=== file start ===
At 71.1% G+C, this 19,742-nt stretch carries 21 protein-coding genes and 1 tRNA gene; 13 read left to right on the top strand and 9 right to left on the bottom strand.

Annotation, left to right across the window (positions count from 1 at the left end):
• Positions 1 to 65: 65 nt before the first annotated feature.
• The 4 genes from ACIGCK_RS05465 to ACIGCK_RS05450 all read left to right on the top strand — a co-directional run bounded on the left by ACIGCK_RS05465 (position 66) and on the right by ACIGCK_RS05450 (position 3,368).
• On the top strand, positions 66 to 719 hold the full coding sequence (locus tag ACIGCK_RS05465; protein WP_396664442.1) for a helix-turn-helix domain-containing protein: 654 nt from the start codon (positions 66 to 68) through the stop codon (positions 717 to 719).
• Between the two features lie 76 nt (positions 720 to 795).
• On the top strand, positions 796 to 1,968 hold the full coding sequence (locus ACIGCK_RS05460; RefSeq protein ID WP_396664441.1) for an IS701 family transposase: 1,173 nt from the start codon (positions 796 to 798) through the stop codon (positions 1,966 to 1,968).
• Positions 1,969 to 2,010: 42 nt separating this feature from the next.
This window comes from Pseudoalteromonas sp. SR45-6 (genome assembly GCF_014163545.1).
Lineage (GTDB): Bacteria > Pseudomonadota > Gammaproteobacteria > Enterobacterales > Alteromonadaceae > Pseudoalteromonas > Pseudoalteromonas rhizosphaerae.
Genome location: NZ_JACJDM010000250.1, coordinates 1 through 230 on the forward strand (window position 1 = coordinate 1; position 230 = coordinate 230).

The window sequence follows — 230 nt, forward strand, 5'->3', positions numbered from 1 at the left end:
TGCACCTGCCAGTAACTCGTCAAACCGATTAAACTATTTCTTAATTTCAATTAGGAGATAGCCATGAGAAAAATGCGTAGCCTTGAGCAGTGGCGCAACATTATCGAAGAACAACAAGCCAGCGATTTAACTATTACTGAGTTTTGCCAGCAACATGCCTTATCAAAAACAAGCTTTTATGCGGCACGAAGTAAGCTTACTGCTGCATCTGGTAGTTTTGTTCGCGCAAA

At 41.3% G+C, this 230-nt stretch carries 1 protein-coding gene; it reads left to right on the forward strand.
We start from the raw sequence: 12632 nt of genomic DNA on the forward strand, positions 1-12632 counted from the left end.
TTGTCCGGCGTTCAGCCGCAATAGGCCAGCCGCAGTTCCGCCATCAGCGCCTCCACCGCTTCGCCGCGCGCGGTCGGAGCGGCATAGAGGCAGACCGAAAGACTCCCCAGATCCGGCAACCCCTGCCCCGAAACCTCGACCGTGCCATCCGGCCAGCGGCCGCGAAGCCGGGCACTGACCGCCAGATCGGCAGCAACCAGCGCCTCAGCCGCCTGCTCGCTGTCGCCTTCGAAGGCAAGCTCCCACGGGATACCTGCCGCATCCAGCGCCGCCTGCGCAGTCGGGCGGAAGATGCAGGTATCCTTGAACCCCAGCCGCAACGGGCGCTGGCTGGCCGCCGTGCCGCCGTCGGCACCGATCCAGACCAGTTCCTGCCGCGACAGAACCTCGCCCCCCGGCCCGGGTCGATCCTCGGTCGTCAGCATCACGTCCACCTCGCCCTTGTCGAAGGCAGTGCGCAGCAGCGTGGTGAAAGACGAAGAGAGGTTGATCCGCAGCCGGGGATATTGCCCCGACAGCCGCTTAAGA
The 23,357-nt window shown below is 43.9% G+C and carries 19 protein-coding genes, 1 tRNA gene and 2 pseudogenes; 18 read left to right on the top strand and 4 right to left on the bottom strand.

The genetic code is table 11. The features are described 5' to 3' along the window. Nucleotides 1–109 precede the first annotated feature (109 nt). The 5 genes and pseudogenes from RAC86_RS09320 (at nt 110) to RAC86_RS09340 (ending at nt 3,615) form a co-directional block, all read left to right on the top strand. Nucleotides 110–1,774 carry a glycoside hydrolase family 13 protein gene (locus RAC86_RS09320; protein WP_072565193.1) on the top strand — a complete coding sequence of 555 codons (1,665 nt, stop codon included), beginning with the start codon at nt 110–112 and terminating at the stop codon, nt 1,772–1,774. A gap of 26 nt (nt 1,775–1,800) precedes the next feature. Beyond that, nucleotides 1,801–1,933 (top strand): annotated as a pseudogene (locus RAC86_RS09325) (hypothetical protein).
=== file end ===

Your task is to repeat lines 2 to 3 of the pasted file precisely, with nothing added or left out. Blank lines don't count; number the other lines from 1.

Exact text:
Annotation, left to right across the window (positions count from 1 at the left end):
• Positions 1 to 65: 65 nt before the first annotated feature.